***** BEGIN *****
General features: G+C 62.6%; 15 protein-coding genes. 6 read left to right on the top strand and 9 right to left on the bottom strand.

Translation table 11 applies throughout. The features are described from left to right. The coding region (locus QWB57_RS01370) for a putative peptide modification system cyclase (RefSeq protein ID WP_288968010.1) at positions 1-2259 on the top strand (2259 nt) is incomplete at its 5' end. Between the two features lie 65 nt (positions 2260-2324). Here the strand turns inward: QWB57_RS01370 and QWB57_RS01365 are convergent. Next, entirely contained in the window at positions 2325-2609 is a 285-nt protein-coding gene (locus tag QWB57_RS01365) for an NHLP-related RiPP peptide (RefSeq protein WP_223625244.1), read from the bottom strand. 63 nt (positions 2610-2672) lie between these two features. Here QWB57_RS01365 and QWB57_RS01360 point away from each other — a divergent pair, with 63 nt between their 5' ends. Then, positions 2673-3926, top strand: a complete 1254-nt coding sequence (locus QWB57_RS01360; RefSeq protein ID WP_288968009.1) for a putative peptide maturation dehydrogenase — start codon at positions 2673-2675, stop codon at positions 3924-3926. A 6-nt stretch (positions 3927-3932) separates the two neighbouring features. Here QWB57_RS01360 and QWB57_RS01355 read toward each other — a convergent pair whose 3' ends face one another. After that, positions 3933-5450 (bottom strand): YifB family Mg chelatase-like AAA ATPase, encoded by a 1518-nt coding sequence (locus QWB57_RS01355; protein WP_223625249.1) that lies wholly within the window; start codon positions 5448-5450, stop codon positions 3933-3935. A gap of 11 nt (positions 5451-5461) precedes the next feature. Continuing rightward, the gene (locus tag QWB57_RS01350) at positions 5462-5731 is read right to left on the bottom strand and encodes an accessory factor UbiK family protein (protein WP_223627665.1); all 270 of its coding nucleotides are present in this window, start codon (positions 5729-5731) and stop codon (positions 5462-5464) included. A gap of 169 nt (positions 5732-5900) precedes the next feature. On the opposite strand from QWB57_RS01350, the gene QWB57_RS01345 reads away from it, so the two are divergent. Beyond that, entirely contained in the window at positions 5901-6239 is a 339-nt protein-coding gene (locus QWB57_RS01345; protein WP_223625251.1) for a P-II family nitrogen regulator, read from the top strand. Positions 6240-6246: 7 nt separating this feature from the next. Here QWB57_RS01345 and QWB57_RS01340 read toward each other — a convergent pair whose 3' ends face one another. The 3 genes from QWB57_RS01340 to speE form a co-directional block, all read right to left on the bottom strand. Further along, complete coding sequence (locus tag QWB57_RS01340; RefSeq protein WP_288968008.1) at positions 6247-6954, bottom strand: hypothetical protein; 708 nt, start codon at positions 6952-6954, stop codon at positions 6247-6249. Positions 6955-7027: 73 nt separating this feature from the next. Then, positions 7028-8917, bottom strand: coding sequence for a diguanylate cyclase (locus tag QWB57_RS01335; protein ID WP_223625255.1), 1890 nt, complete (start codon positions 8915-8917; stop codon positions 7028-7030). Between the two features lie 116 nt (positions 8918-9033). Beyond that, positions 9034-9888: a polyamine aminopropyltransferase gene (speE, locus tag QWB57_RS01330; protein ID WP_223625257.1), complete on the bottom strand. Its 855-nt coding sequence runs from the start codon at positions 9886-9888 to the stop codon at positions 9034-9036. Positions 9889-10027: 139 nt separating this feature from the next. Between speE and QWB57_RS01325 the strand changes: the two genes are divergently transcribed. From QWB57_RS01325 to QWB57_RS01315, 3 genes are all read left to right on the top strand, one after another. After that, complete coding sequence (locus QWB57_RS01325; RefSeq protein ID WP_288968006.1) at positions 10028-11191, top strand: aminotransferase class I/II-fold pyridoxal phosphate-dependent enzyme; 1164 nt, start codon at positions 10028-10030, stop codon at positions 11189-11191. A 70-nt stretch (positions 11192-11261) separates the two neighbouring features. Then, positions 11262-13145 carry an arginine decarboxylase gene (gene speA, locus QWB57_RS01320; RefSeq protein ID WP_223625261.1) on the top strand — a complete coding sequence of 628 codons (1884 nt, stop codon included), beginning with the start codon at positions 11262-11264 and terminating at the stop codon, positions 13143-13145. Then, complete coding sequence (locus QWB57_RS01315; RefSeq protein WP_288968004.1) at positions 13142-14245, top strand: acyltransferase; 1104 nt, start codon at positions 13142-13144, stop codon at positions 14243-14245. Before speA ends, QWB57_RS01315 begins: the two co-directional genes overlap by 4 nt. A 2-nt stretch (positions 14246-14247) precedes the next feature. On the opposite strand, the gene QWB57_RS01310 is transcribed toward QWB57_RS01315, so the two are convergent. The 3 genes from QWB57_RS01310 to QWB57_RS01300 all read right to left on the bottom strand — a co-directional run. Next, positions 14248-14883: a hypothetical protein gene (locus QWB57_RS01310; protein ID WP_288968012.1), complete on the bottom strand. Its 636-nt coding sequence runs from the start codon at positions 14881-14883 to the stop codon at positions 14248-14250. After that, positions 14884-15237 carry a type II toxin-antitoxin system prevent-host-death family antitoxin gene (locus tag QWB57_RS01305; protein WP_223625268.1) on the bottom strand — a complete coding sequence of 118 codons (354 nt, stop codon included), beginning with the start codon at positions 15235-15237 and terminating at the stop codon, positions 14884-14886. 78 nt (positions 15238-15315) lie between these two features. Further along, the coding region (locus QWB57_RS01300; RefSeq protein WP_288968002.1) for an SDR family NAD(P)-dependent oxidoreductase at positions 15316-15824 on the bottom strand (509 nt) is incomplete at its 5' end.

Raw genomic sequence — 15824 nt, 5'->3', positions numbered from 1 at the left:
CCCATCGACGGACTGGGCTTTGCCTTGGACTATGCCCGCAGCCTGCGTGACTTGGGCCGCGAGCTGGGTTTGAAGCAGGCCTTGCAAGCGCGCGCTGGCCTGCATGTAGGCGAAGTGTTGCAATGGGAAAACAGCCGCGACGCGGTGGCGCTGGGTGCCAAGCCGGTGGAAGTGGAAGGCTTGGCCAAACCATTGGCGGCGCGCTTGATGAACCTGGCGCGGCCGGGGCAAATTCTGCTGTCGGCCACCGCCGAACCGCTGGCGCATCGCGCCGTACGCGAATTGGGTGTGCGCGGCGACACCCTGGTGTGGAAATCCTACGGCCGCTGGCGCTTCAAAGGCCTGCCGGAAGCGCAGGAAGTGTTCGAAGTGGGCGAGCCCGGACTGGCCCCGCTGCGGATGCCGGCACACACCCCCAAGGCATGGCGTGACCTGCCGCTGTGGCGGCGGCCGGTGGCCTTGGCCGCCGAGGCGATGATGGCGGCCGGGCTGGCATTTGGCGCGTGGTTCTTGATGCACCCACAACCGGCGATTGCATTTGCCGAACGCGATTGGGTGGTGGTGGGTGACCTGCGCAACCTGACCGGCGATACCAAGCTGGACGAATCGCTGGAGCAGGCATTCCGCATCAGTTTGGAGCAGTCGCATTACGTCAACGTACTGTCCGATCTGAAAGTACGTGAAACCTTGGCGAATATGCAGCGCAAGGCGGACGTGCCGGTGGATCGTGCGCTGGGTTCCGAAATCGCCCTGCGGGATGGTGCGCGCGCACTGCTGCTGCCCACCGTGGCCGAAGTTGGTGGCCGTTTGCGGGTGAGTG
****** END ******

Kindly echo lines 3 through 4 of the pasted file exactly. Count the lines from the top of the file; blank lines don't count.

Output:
Raw genomic sequence — 15824 nt, 5'->3', positions numbered from 1 at the left:
CCCATCGACGGACTGGGCTTTGCCTTGGACTATGCCCGCAGCCTGCGTGACTTGGGCCGCGAGCTGGGTTTGAAGCAGGCCTTGCAAGCGCGCGCTGGCCTGCATGTAGGCGAAGTGTTGCAATGGGAAAACAGCCGCGACGCGGTGGCGCTGGGTGCCAAGCCGGTGGAAGTGGAAGGCTTGGCCAAACCATTGGCGGCGCGCTTGATGAACCTGGCGCGGCCGGGGCAAATTCTGCTGTCGGCCACCGCCGAACCGCTGGCGCATCGCGCCGTACGCGAATTGGGTGTGCGCGGCGACACCCTGGTGTGGAAATCCTACGGCCGCTGGCGCTTCAAAGGCCTGCCGGAAGCGCAGGAAGTGTTCGAAGTGGGCGAGCCCGGACTGGCCCCGCTGCGGATGCCGGCACACACCCCCAAGGCATGGCGTGACCTGCCGCTGTGGCGGCGGCCGGTGGCCTTGGCCGCCGAGGCGATGATGGCGGCCGGGCTGGCATTTGGCGCGTGGTTCTTGATGCACCCACAACCGGCGATTGCATTTGCCGAACGCGATTGGGTGGTGGTGGGTGACCTGCGCAACCTGACCGGCGATACCAAGCTGGACGAATCGCTGGAGCAGGCATTCCGCATCAGTTTGGAGCAGTCGCATTACGTCAACGTACTGTCCGATCTGAAAGTACGTGAAACCTTGGCGAATATGCAGCGCAAGGCGGACGTGCCGGTGGATCGTGCGCTGGGTTCCGAAATCGCCCTGCGGGATGGTGCGCGCGCACTGCTGCTGCCCACCGTGGCCGAAGTTGGTGGCCGTTTGCGGGTGAGTG